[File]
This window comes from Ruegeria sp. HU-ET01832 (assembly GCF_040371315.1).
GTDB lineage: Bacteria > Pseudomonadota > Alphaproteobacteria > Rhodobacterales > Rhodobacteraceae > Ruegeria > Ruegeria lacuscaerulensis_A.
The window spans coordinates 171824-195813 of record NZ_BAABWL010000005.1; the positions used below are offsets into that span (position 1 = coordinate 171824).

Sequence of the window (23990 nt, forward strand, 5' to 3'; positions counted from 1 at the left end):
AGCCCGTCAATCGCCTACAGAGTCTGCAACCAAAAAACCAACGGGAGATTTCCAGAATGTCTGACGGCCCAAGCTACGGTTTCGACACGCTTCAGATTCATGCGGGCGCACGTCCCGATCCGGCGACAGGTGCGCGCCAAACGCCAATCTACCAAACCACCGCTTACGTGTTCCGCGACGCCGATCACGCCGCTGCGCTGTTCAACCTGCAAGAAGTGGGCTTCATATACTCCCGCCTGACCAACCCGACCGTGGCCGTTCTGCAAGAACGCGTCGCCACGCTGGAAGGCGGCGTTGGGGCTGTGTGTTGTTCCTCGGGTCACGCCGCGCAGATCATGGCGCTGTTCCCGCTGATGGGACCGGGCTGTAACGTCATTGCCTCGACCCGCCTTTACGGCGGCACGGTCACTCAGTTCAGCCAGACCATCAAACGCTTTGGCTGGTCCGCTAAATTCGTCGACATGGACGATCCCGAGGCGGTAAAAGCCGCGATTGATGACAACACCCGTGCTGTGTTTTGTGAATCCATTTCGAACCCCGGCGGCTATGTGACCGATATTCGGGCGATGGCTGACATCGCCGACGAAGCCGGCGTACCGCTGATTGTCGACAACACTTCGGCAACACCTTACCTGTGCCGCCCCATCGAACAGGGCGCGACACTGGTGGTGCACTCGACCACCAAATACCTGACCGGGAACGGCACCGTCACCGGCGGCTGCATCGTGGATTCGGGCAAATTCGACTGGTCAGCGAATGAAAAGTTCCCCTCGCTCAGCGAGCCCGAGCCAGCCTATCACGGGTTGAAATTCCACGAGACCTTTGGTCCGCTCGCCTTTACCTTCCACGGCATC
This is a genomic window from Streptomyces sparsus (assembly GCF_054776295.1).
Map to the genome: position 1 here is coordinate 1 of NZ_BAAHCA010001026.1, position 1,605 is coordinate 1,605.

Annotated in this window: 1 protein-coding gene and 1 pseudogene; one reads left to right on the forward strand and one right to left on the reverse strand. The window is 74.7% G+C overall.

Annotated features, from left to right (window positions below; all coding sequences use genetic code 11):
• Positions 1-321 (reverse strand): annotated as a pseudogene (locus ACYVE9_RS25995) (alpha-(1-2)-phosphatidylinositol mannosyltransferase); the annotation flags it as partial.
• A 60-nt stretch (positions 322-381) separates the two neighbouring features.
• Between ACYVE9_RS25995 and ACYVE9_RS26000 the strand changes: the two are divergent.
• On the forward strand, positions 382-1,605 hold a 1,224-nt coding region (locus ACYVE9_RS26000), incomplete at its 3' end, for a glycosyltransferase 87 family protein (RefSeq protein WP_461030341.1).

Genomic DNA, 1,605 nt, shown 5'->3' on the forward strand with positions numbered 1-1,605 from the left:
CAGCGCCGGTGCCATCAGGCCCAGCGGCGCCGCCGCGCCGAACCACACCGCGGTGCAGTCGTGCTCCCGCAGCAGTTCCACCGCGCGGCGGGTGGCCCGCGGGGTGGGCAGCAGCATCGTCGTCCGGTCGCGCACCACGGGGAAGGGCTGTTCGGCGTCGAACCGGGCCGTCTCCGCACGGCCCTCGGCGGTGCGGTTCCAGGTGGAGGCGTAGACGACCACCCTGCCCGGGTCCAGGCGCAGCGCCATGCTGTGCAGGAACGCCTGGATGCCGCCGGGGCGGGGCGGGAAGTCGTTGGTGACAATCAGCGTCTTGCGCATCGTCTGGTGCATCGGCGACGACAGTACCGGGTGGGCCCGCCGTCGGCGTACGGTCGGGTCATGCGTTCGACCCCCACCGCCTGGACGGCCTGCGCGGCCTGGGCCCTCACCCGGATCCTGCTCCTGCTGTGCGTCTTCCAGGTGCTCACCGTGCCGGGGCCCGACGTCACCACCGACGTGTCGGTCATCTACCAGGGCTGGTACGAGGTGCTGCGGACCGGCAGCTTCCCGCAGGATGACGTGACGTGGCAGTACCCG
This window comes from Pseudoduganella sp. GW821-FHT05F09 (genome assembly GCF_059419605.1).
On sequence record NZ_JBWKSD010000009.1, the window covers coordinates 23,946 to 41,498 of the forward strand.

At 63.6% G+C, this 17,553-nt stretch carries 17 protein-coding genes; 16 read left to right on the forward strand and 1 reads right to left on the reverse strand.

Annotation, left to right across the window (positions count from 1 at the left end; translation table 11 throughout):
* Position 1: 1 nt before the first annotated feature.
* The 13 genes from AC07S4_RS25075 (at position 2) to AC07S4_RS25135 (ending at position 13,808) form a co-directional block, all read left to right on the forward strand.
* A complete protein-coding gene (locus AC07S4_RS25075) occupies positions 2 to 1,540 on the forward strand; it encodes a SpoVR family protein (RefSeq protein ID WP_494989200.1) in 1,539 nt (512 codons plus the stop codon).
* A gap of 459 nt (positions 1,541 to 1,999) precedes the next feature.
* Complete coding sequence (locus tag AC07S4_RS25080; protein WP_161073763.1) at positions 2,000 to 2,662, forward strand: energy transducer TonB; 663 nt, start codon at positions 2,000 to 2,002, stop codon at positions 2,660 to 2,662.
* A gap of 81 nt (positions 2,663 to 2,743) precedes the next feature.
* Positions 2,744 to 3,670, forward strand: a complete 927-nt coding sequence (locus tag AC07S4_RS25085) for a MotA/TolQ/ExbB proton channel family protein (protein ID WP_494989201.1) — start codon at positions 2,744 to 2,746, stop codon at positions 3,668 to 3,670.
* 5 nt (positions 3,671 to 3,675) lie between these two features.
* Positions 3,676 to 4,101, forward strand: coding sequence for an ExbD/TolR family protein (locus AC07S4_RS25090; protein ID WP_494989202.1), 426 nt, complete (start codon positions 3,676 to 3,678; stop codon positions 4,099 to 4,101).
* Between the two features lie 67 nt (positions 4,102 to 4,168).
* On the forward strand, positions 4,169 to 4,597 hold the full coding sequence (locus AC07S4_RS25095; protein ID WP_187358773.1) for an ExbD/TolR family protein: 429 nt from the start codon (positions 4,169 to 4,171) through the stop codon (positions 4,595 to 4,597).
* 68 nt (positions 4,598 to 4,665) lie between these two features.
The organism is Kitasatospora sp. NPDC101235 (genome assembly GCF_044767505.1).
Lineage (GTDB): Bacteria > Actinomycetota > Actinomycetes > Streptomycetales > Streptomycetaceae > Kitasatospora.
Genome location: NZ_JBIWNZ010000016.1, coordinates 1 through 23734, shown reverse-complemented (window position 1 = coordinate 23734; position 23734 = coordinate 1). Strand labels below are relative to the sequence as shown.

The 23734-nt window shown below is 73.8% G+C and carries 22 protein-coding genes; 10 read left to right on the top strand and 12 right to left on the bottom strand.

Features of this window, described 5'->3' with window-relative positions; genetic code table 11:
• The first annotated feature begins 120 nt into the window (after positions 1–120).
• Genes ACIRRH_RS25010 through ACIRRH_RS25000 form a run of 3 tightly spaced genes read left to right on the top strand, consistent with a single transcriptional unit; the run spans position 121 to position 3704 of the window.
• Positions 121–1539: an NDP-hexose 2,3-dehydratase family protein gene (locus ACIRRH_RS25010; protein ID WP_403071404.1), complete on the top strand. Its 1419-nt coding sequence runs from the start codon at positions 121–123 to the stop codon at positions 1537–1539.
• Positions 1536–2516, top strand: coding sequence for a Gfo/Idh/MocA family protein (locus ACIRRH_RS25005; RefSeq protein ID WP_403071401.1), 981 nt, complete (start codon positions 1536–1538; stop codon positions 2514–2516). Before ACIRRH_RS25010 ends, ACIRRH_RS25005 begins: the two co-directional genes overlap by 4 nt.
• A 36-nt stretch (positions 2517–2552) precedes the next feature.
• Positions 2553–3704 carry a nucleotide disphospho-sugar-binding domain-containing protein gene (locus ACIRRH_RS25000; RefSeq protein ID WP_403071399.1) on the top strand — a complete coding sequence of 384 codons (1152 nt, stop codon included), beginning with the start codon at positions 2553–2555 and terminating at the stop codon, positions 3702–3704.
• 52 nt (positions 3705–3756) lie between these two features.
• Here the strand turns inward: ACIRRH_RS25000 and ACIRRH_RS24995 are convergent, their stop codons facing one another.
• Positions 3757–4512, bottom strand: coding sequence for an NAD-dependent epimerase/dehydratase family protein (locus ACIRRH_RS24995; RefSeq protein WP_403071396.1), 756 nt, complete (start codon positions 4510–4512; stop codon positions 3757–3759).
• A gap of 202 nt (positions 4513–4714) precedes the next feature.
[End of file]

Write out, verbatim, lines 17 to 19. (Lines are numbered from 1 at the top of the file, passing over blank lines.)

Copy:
On sequence record NZ_JBWKSD010000009.1, the window covers coordinates 23,946 to 41,498 of the forward strand.

At 63.6% G+C, this 17,553-nt stretch carries 17 protein-coding genes; 16 read left to right on the forward strand and 1 reads right to left on the reverse strand.

Annotation, left to right across the window (positions count from 1 at the left end; translation table 11 throughout):